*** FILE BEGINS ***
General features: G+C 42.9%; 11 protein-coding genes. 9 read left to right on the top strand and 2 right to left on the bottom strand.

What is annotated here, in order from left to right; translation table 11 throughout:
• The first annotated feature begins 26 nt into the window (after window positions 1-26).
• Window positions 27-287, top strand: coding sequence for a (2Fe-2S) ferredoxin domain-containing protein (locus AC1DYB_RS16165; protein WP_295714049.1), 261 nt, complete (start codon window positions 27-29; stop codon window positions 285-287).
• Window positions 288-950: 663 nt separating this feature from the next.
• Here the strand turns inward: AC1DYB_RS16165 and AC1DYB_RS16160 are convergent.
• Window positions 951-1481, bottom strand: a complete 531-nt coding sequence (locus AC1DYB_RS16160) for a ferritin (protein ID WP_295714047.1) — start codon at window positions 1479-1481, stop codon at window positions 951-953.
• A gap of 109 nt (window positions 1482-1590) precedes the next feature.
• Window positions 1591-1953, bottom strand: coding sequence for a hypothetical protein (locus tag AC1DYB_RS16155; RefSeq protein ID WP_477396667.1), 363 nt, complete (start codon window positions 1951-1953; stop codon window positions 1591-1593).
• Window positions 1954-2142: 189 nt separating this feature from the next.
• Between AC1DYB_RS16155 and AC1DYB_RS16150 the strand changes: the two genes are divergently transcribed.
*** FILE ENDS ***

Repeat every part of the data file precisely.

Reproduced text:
General features: G+C 42.9%; 11 protein-coding genes. 9 read left to right on the top strand and 2 right to left on the bottom strand.

What is annotated here, in order from left to right; translation table 11 throughout:
• The first annotated feature begins 26 nt into the window (after window positions 1-26).
• Window positions 27-287, top strand: coding sequence for a (2Fe-2S) ferredoxin domain-containing protein (locus AC1DYB_RS16165; protein WP_295714049.1), 261 nt, complete (start codon window positions 27-29; stop codon window positions 285-287).
• Window positions 288-950: 663 nt separating this feature from the next.
• Here the strand turns inward: AC1DYB_RS16165 and AC1DYB_RS16160 are convergent.
• Window positions 951-1481, bottom strand: a complete 531-nt coding sequence (locus AC1DYB_RS16160) for a ferritin (protein ID WP_295714047.1) — start codon at window positions 1479-1481, stop codon at window positions 951-953.
• A gap of 109 nt (window positions 1482-1590) precedes the next feature.
• Window positions 1591-1953, bottom strand: coding sequence for a hypothetical protein (locus tag AC1DYB_RS16155; RefSeq protein ID WP_477396667.1), 363 nt, complete (start codon window positions 1951-1953; stop codon window positions 1591-1593).
• Window positions 1954-2142: 189 nt separating this feature from the next.
• Between AC1DYB_RS16155 and AC1DYB_RS16150 the strand changes: the two genes are divergently transcribed.